My grandchildren don’t attend church. How can I foster their spirituality? – Grandma Judy
I didn’t grow up going to church with my family, but I did grow up to have a strong faith that has provided me with the hope, help, joy, peace and intuitive connection that has navigated me down the river of life. My father was one of life’s religious independents. Close-mouthed about his own spirituality, he was however fervent in his belief that I should choose my own religious brand — and I did.
I attended convent school at 5 and hung with the nuns, got myself christened and confirmed as an Anglican with my parents standing in as godparents (since I had no relatives nearby, the vicar okayed it ) at age 11, joined the church of Religious Science at 29 and was working as a medium and healer by 35.
Despite the differences in liturgy, I loved all of my religious homes — the community and connection they provided and the spiritual learning they imparted. But most importantly, I appreciated the journey that led me from church door to church door. Dad blessed me with the freedom to explore my faith, and if he were alive today I’d say, “Dad, there are many paths to God.” But I think he probably knew that all along!
Currently some 20 percent of Americans and 30 percent of all adults under 30 do not affiliate with any particular religion or faith, according to researchers at the Institute for the Study of Societal Issues at the University of California, Berkeley. That number has doubled since 1990, which means that more parents than ever will (like my father before them) walk their children down a spiritual path less traveled by. And that’s absolutely wonderful — as long as the walk does happen.
You see, nurturing our children’s spirituality is not just the right thing to do, it’s a gift. As Lisa Miller, Ph.D., associate professor of Psychology and Education at Columbia University’s Teachers College and researcher on the effects of spirituality, notes, “Kids who develop a sense of a loving higher power or a guiding force — whether they call it God, creator, Allah, or simply “loving universe” — are 80 percent less likely to suffer major depression and 50 percent less likely to suffer from substance abuse as teens.” Research by the University of British Columbia also found that when kids have an understanding of something greater than themselves, it “enhances (their) sense of meaning and purpose, and reinforces their connections to their community and to other people.”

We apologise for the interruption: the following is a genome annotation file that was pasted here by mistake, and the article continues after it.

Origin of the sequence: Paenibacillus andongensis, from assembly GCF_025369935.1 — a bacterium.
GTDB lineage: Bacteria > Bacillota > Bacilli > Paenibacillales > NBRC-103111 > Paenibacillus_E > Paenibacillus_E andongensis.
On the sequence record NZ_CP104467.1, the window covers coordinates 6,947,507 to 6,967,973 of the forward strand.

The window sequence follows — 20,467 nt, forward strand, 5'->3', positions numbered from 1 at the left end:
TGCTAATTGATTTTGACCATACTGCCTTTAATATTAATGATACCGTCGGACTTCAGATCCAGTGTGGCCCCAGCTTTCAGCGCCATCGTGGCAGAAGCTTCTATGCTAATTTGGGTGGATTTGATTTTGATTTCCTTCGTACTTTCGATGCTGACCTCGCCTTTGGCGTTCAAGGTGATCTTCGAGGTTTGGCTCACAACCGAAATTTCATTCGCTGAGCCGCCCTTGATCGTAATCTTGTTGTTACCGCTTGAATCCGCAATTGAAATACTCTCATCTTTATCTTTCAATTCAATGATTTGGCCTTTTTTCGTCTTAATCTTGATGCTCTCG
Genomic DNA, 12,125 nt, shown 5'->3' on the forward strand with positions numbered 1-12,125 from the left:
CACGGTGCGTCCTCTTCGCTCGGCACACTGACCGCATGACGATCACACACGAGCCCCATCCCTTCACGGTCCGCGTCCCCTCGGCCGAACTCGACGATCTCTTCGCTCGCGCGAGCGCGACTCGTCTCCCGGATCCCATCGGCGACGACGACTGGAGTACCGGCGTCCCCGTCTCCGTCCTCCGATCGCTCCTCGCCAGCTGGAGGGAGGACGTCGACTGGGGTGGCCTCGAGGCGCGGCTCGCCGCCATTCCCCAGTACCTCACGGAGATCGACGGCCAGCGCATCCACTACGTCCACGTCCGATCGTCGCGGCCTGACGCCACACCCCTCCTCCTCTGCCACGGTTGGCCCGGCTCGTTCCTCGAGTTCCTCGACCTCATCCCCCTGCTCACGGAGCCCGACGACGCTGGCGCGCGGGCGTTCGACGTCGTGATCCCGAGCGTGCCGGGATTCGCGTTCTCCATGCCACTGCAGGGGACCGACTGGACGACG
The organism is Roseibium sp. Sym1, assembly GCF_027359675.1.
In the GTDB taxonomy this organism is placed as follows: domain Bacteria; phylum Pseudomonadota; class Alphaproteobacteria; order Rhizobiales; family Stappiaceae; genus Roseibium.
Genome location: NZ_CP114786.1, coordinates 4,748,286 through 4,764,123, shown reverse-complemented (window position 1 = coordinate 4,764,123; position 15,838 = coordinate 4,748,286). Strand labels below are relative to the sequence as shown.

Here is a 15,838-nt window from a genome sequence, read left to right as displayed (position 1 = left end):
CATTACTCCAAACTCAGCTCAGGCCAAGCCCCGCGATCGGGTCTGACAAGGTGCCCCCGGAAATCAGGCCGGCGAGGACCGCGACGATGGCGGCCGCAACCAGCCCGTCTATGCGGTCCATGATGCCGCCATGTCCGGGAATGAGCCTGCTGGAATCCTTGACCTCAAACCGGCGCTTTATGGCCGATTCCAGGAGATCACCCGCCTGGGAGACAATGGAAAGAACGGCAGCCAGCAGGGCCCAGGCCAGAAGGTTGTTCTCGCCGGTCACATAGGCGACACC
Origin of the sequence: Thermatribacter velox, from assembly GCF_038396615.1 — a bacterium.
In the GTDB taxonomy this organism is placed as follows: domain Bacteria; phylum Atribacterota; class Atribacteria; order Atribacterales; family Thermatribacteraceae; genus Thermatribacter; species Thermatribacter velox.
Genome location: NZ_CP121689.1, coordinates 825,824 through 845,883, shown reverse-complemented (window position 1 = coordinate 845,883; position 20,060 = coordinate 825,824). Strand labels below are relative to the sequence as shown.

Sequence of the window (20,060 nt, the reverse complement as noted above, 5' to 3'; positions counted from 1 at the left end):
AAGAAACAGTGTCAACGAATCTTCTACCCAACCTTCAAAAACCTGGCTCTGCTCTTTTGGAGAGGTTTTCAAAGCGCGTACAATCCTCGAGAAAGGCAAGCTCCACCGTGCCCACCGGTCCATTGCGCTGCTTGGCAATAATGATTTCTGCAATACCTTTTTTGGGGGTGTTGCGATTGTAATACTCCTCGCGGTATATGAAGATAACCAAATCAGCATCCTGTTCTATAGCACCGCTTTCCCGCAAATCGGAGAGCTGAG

So, how do parents who don’t hold a degree in theology and don’t want to make church attendance mandatory help their kids attune to the divine? David Elkind, Ph.D., Professor of Child Study at Tufts University, identifies three main stages of faith development in children. By utilizing this framework, we can implement age-appropriate activities that will ensure our kids blossom at home — heart, mind and soul.
â€¢ The “Global” stage (ages 0-7)
Elkind: “Until age 6 or 7, most children can’t conceptualize the differences between faiths, but they can appreciate spiritual symbols and rituals.”
Your Steps:Â Introduce blessings at the dinner table, words of gratitude at bedtime and say a prayer or donate a gift (toy or book) for someone in need. Read with stories with a lesson (think Angel stories, Fairy Tales or religious stories) and create heart and spirit art (e.g., an “I love you” card for grandma) that helps your child express their love, compassion and joy.
â€¢ The “Concrete” stage (ages 8-12)
Elkind: “Kids are beginning to develop a greater sense of spiritual identity based on personal experience and any religious practice. Rituals continue to help kids understand spiritual themes.”
Your Steps:Â Share your beliefs and values with your child through books, through movies, through your personal stories. Live your values with family volunteerism, acts of kindness and loving words. What kids see, they acquire. Visit different spiritual centers as a family and engage your spirited kid in reflective inquiry about their experience and what they’ve learned. Encourage kids to think about those big questions like, “Who am I? How do I make a difference in the world? Who is God? What would God do in this situation? What happens when we die?” And rather than impose your answers, let your spirited kids turn inward and reach for their own wisdom.
â€¢ The “Personal Connection” stage (ages 13-18)
Elkind: “Now a feeling of personal closeness to God often emerges, the budding of what feels like an actual relationship.”
Your Steps: Talk to your teen about the way you connect to God (e.g., in nature, in loving friendships, through prayer and meditation) and share experiences. Encourage your teen to write in a journal and support self-reflection and higher soul connection. Support spiritual independence — let her attend that new church with a friend, let him read different spiritual texts; give them permission to disagree with you! Allow your teen to implement a new family ritual (donate birthday gifts to those in need, deliver meals at Thanksgiving) and voice appreciation for the way that your teenager helps others, in mind, body and spirit.
Nurturing our children’s spirituality (their beliefs and behaviors) is a parent’s prerogative and one we should embrace for our children’s highest good. And whether we read the Bible, the Torah or the Koran or see God in nature or in everything, it all boils down to one basic principle: love. When we teach our children to live a life of love, of compassion, of understanding (for others and for themselves), we provide them with the very best education — and one that is divine.